NJ Teachers’ Lounge is excited to continue its Teachers of New Jersey series in 2018. This editorial series is curated by photojournalist, Gregory Andrus, creator of the social media series, Portraits of the Jersey Shore. These stories highlight the joys, struggles, and personal reflections that surround being a teacher.
“I teach language arts in Butler Township, on the border of Morris and Sussex counties. But I also just became the drama advisor this year. It is very interesting and very demanding, but I love it. The only experience I had before becoming a drama advisor was in my church where I did plays. It is a completely different scenario teaching high school students from teaching young kids at a church.”
“I think Drama class is very adaptable to other subjects and is very useful for succeeding in other areas of life. I teach them things that they can use in their other classes, like memorization techniques, focusing, and perseverance and grit. It helps kids to come out of their shell; it builds lifelong friendships, social skills, and self-confidence.”
“Other schools have dropped drama from their curriculum, but I think drama can be so helpful and useful, and I think it is a mistake for schools to cut it out. I am doing everything I can to keep the arts programs alive at our school. Every year we have a talent show, and we use that to try to raise the money necessary to keep the arts programs at our school. The money we raise goes to scholarships for kids to be able to participate in our arts programs.”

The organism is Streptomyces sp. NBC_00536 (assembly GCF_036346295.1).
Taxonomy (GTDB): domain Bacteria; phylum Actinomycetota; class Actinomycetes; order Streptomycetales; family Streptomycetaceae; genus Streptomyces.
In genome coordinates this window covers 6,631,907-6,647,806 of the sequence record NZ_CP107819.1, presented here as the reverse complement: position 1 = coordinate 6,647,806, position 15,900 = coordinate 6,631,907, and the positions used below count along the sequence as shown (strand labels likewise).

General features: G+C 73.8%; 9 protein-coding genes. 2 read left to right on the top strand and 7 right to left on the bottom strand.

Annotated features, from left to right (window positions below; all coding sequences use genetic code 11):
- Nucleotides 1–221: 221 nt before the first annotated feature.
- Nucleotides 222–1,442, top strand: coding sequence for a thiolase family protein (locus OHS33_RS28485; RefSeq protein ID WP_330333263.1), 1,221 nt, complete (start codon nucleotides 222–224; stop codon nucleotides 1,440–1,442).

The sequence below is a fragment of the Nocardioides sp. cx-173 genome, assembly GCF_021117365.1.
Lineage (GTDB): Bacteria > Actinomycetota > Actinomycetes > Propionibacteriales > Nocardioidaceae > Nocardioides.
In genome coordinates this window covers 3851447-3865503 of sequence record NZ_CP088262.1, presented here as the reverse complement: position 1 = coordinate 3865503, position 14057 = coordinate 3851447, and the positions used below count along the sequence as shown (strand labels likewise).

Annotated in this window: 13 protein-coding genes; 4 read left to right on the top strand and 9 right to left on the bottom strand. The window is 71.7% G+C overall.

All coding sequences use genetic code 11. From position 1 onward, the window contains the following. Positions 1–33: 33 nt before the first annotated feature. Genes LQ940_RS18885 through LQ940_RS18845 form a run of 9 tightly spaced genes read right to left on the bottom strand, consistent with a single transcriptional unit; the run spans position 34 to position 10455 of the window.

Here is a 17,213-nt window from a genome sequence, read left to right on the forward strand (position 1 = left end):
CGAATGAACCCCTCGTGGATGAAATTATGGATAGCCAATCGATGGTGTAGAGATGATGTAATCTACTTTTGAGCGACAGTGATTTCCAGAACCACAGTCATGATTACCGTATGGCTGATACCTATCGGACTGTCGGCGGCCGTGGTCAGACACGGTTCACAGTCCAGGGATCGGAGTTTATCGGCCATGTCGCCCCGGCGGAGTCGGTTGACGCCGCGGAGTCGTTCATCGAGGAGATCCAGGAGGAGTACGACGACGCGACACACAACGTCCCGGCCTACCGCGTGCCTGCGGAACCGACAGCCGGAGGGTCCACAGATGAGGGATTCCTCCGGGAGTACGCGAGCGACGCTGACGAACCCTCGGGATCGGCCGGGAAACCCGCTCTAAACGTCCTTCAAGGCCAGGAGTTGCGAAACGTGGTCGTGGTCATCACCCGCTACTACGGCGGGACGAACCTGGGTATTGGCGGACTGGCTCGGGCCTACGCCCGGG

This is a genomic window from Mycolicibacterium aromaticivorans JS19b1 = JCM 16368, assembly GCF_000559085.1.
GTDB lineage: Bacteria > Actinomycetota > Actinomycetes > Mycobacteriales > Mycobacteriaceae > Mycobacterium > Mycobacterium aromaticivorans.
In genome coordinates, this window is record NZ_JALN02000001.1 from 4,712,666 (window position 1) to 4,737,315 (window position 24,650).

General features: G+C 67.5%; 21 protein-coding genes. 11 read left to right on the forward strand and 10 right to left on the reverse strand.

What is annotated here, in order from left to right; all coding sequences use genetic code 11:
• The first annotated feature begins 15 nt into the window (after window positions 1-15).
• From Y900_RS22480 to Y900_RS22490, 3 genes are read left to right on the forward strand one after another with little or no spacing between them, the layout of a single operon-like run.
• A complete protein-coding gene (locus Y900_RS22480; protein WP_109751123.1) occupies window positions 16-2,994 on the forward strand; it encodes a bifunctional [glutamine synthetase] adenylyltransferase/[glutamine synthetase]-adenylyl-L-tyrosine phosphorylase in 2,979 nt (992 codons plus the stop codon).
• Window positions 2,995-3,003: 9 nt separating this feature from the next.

“The kids love the talent show. We have one kid that will play Michael Jackson music while painting a portrait of Michael Jackson. Another kid who will perform a contemporary dance, another girl who will tap dance, another student will play the cello, and three friends who will do The Three Stooges skits. I try to open it up to all of the kids. There is such a variety, and people love it.”
“As long as we get the money for the scholarships, we can keep the programs running in our school. So really it is up to the community to keep the programs alive. But this just drives me all the more to keep interest up for the students and the community for drama and their arts. I truly believe having the arts in our schools is so important for our school and our students, and I will continue to keep fighting to keep it alive.”
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